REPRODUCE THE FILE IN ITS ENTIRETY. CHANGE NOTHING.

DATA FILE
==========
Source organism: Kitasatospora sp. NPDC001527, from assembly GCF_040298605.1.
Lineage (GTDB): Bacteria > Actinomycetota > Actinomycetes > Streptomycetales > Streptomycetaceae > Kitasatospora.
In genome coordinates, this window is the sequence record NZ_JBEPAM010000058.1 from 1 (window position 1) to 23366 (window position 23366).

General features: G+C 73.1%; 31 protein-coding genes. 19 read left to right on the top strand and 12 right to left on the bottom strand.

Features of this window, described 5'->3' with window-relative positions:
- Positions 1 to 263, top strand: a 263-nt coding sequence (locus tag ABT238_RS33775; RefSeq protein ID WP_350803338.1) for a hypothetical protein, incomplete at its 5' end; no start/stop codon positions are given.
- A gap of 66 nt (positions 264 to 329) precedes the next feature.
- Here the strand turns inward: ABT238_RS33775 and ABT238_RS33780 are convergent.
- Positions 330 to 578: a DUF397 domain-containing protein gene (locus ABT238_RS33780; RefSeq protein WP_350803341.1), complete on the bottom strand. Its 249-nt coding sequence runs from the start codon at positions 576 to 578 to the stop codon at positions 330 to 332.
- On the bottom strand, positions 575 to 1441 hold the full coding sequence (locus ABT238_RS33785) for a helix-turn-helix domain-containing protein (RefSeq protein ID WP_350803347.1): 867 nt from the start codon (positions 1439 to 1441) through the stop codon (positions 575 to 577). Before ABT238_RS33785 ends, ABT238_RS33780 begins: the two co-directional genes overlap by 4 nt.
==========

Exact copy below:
Source organism: Kitasatospora sp. NPDC001527, from assembly GCF_040298605.1.
Lineage (GTDB): Bacteria > Actinomycetota > Actinomycetes > Streptomycetales > Streptomycetaceae > Kitasatospora.
In genome coordinates, this window is the sequence record NZ_JBEPAM010000058.1 from 1 (window position 1) to 23366 (window position 23366).

General features: G+C 73.1%; 31 protein-coding genes. 19 read left to right on the top strand and 12 right to left on the bottom strand.

Features of this window, described 5'->3' with window-relative positions:
- Positions 1 to 263, top strand: a 263-nt coding sequence (locus tag ABT238_RS33775; RefSeq protein ID WP_350803338.1) for a hypothetical protein, incomplete at its 5' end; no start/stop codon positions are given.
- A gap of 66 nt (positions 264 to 329) precedes the next feature.
- Here the strand turns inward: ABT238_RS33775 and ABT238_RS33780 are convergent.
- Positions 330 to 578: a DUF397 domain-containing protein gene (locus ABT238_RS33780; RefSeq protein WP_350803341.1), complete on the bottom strand. Its 249-nt coding sequence runs from the start codon at positions 576 to 578 to the stop codon at positions 330 to 332.
- On the bottom strand, positions 575 to 1441 hold the full coding sequence (locus ABT238_RS33785) for a helix-turn-helix domain-containing protein (RefSeq protein ID WP_350803347.1): 867 nt from the start codon (positions 1439 to 1441) through the stop codon (positions 575 to 577). Before ABT238_RS33785 ends, ABT238_RS33780 begins: the two co-directional genes overlap by 4 nt.